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and that, until we have received the spirit of manifestation and of obsignation, we are not sons of God and relatives of Christ. But they agree also in declaring, that the operation which the Spirit of God actually works in all his servants, is confined to its strengthening power upon the heart. As they protest against the fanatical misconstruction put upon the promise of a return to prayer, and the unwarrantable confidence in signs derived from it, so they deny the similar misunderstandings concerning the nature of the only gifts, and only assistance, which the spirit affords to Christians since the time of the apostles.

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There is no greater external testimony,' says Taylor, (Works vol. v. p. 410, that we are in the spirit, and that the spirit 'dwells in us, than if we find spiritual pleasure in the greatest 'mysteries of our religion. This new and godlike nature, which the Greeks generally called xagioua, "a gracious gift," is an 'extraordinary superaddition to nature-not a single gift in order 'to single purposes: but a universal principle, and it remains upon all good men during their lives, and after their death.' P. 422. We never met with a greater instance of bad understanding, or bad faith, than in the appeal made in the Morning Watch to the members of the Church of England, on the ordinance of confirmation. All writers on confirmation, it is said, maintain, that the conveyance of miraculous powers in their church, is the specific purpose of retaining the rite. Jeremy Taylor's second section is quoted as conclusive. Now, the slightest acquaintance with the most illiterate English clergyman, or a few minutes' enquiry of any young lady preparing for confirmation, must have satisfied the writer that there was some mistake in this representation. Miraculous powers, in the popular sense, and in the sense in which they themselves are writing, are not among those gifts of the Holy Spirit which the ceremony is designed or expected to confer. If the writer would have read on to the seventh section, on the many blessings consequent to 'confirmation,' he would have seen that the regular effect of this power from on high, is expressly stated not to consist in miracles, but in spiritual and internal strengths. The belief and the evidence, as instanced and required, are both solely of this description. Some one is supposed to object (not, as it is now alleged, that Satan, if well-advised, might object that no visible miracles ensue, but) that the changes wrought upon our souls, are not, after the manner of nature, visible and sensible, and with observation. The answer returned is, 'The kingdom of God cometh 'not with observation; for it is within you, and is only discern'ed spiritually.'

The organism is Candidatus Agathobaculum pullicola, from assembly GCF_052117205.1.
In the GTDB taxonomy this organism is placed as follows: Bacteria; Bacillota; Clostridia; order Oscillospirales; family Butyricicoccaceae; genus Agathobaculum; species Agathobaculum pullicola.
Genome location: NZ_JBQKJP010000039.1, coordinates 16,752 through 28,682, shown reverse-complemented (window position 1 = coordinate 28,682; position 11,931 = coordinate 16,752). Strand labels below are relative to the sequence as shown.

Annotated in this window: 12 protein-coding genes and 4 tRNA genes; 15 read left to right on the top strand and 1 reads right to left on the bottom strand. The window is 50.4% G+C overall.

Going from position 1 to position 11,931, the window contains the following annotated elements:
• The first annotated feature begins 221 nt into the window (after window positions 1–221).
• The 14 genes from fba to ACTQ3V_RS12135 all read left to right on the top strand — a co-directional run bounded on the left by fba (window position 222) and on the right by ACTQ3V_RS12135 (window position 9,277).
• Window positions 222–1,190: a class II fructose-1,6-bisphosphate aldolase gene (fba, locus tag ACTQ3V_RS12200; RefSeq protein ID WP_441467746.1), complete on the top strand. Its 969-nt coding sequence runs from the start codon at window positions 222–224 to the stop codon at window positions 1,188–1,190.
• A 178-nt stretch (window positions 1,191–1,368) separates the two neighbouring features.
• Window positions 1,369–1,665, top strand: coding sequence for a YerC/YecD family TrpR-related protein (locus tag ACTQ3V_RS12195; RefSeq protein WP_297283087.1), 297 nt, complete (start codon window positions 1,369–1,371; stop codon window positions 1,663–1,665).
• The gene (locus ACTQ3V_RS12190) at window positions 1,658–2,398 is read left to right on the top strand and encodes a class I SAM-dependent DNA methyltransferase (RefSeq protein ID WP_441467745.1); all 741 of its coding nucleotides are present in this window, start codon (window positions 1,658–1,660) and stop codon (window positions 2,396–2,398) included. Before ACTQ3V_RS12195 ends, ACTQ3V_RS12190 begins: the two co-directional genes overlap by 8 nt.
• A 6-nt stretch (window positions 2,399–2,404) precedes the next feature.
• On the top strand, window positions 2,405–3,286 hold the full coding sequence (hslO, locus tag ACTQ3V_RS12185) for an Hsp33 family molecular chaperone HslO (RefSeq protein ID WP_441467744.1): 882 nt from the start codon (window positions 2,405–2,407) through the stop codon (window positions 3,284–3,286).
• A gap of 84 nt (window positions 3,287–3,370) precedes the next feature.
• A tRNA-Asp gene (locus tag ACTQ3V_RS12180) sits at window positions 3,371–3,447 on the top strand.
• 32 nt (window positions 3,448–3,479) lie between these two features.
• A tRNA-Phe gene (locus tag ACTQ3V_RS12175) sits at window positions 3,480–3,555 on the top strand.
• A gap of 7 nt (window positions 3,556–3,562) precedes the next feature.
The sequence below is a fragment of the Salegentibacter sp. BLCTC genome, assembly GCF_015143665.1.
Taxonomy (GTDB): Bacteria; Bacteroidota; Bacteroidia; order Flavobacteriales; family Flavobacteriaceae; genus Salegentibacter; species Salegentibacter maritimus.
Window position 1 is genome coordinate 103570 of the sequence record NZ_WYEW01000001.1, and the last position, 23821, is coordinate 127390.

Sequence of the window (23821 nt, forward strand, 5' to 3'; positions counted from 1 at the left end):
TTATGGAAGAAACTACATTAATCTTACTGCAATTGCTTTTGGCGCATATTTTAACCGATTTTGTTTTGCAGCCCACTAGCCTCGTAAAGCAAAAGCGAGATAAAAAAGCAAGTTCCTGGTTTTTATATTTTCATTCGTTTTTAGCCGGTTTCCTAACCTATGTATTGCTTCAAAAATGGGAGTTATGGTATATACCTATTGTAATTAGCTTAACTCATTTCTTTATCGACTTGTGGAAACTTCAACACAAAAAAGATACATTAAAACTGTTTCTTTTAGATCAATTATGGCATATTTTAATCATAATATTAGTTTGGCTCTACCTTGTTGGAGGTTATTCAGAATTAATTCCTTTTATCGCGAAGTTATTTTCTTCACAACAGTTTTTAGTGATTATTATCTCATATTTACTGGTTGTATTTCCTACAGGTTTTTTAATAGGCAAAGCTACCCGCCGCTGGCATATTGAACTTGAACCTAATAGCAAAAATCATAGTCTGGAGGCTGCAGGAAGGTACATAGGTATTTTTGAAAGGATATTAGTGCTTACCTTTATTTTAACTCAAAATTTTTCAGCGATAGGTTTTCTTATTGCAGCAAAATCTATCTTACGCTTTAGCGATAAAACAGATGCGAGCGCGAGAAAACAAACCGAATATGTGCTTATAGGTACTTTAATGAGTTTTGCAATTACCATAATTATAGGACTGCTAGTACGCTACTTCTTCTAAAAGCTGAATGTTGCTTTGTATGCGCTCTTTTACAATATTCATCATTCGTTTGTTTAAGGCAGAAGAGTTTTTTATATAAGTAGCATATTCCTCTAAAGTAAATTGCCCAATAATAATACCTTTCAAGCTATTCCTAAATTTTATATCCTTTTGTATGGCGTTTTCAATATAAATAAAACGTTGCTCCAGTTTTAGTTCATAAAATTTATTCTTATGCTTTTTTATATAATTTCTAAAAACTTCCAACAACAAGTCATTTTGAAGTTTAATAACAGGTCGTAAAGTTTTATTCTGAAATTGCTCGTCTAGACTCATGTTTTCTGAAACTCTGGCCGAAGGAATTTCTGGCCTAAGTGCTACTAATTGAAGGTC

Barrow celebrates this excellent gift as the foundation, im